Rivals

Rivals

****

Reviewed by: Adam Micklethwaite

Rivals brings a welcome opportunity for further collaboration between two heavyweights of contemporary French cinema, Guillaume Canet and François Cluzet, following hard on the heels of 2007’s relentlessly gripping, high-octane thriller Tell No One. This film, however, is a very different animal – an intriguing Seventies cop drama at the centre of which lies a tale of fraternal conflict between two brothers on opposite sides of the thin blue line.

Canet plays hard-working police inspector François, whilst Cluzet is perfectly cast as his wayward brother Gabriel who, when the film begins, has just been released from prison following a ten-year incarceration for murder. With his brother’s reluctant help, Gabriel attempts to put his past behind him and keep on the right side of the law, getting a job in the local supermarket and attempting to start up a business with his friend who is also an ex-con.

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However, as anyone who’s ever seen a crime drama will be only too aware, ‘going straight’ is never easy and Gabriel’s efforts prove to be no exception. Meanwhile, François (Cluzet) has problems of his own. Having acted on his obsessive passion for the wife of a man he put behind bars, he must face the consequences of his actions when the husband is finally released, while also trying to extricate himself from the increasingly questionable activities of his brother, which bring him into conflict with the forces of law and order that he represents. As events move towards their dénouement, the brothers must decide exactly where their loyalties lie, unaware of how their fates are entwined.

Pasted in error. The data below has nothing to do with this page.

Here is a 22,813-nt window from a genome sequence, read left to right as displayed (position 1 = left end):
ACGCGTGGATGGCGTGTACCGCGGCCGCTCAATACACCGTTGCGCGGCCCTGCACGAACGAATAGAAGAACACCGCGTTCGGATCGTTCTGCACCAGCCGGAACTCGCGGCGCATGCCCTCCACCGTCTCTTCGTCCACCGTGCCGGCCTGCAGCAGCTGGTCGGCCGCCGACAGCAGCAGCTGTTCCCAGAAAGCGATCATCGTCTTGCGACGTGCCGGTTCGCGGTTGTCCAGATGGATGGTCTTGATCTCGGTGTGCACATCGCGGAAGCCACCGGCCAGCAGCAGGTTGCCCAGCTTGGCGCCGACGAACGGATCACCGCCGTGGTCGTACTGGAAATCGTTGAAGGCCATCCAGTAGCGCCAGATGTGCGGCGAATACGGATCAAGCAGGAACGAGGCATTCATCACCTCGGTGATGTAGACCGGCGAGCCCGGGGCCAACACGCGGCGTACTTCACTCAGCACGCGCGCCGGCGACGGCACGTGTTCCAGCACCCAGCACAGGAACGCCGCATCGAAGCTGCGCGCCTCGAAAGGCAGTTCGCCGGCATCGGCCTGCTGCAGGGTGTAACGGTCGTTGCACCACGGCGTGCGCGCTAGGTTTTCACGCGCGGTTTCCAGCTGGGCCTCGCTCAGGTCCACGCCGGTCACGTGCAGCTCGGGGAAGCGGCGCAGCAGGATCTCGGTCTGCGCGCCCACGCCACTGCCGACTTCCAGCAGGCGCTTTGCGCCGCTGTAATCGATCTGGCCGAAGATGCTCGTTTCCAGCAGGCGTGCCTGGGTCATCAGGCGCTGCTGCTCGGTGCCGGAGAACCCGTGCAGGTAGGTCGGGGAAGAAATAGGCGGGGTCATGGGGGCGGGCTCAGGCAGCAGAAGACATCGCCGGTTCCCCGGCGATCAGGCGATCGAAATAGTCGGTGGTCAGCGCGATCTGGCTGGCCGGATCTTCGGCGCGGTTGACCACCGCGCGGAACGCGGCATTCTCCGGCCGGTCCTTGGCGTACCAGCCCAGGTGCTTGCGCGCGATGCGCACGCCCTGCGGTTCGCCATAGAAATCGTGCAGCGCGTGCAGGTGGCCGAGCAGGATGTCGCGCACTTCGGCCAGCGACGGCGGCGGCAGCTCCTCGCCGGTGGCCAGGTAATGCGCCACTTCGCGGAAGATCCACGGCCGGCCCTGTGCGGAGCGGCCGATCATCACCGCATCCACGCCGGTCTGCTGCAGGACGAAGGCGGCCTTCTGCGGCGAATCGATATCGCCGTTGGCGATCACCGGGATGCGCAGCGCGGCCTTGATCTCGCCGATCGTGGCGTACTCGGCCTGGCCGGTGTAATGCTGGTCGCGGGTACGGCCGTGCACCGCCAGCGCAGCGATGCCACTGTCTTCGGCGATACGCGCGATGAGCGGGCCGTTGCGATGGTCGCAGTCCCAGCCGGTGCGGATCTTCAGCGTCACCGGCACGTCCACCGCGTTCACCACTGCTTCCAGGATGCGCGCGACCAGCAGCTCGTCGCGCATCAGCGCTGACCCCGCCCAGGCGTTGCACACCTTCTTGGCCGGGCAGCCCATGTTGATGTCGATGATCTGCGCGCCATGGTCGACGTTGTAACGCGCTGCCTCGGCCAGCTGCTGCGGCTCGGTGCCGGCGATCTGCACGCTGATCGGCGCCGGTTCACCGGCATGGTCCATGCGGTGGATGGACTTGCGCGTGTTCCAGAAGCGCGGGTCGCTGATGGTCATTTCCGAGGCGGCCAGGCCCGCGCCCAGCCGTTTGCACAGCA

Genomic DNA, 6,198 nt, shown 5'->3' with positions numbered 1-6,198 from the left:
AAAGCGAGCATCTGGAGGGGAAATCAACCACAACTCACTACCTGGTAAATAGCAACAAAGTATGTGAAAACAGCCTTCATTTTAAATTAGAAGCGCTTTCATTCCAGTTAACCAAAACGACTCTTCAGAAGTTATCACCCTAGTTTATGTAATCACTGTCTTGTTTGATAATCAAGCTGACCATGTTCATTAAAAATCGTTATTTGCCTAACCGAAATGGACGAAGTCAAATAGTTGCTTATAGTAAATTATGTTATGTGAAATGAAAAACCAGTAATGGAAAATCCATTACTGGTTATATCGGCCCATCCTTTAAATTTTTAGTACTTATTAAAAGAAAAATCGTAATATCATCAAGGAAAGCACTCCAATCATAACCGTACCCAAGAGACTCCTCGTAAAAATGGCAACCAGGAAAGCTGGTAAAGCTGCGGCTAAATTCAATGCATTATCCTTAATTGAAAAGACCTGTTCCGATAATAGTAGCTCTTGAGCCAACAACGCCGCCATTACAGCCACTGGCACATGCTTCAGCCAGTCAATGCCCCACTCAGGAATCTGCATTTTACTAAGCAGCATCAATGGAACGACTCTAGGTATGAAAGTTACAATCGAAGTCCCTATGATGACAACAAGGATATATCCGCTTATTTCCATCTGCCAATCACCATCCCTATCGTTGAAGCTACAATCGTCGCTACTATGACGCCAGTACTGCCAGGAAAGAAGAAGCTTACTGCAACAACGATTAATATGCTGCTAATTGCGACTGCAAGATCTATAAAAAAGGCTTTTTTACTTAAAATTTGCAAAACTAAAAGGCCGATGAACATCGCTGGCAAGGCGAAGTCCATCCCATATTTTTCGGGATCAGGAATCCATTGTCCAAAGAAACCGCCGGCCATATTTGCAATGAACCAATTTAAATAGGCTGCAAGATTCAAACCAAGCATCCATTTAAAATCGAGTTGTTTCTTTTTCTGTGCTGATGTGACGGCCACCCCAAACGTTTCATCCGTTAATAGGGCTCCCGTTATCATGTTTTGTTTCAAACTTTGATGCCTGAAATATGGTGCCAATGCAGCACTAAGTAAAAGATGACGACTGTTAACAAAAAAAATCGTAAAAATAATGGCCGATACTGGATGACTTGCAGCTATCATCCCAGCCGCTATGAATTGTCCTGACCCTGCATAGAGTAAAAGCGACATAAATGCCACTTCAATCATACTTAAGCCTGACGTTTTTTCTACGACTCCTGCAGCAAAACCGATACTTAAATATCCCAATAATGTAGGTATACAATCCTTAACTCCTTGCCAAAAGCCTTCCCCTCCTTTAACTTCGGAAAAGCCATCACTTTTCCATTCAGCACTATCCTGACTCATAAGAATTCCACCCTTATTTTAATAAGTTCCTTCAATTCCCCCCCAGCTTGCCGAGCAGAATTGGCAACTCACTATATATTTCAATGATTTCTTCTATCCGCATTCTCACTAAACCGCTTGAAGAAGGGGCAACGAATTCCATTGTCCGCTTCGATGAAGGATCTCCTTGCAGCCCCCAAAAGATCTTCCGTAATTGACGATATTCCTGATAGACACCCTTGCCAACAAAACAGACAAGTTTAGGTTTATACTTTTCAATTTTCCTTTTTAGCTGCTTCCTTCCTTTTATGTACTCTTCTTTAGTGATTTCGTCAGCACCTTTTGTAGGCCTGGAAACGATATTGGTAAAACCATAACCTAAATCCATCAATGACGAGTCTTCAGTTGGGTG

A word of warning to those viewers seeking a Hollywood police thriller with big budget explosions and ultra slick action sequences: this is not an action flick. The long arm of the law is used merely as the backdrop and dividing line in a dramatic tale of two brothers whose lives have followed different paths. The violence is not overly stylised and the film’s greatest strength is its grounding in reality, with an extremely effective evocation of time, place and character. Set in the French city of Lyon in 1979, this is a film which owes much to the great police dramas of the 1970s as Jacques Maillot’s direction persuasively recreates the era, continually underpinned by an excellent score from Stépan Oliva.

The characters are very believable from the start and the acting is superb, with some excellent performances from the supporting cast and a standout from Cluzet, who perfectly encapsulates the contradictions inherent within the character of Gabriel. What makes his performance so convincing is that we can simultaneously believe he is a loving brother, a loving son and a loving boyfriend to his new flame Nathalie (Marie Denarnaud), while also being capable of cold-blooded murder, callous womanising and prostituting his ex-wife. There is no easy way to reconcile these contradictions, but that is what makes the progression of his character so intriguing. At times it seems his selfishness is absolute and yet there are several moments in the film when his principled behaviour and sense of filial loyalty are genuinely overwhelming. Canet is also on top form as the troubled younger brother François, consumed by his passion for another man’s wife, simultaneously in awe of and infuriated by his brother, and increasingly disillusioned with the police force that he represents.

Rivals takes a refreshingly ‘un-Hollywood’ approach to the police drama, which is all the more potent for its refusal to sacrifice plot on the altar of action. At times this film may be something of a slow burner, but is nevertheless a very rewarding viewing experience.

Reviewed on: 05 Oct 2008
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Rivals packshot
Brothers on the right and wrong side of law enforcement come into conflict.

Director: Jacques Maillot

Writer: Pierre Chosson, Jacques Maillot, Eric Veniard, based on the novel by Michel Papet, Bruno Papet

Starring: Guillaume Canet, François Cluzet, Marie Denarnaud, Clotilde Hesme, Mehdi Nebbou, Hélène Foubert, Eric Bonicatto, Olivier Perrier, Carole Franck, Luc Thuillier

Year: 2008

Runtime: 106 minutes

Country: France

Festivals:

CFF 2008

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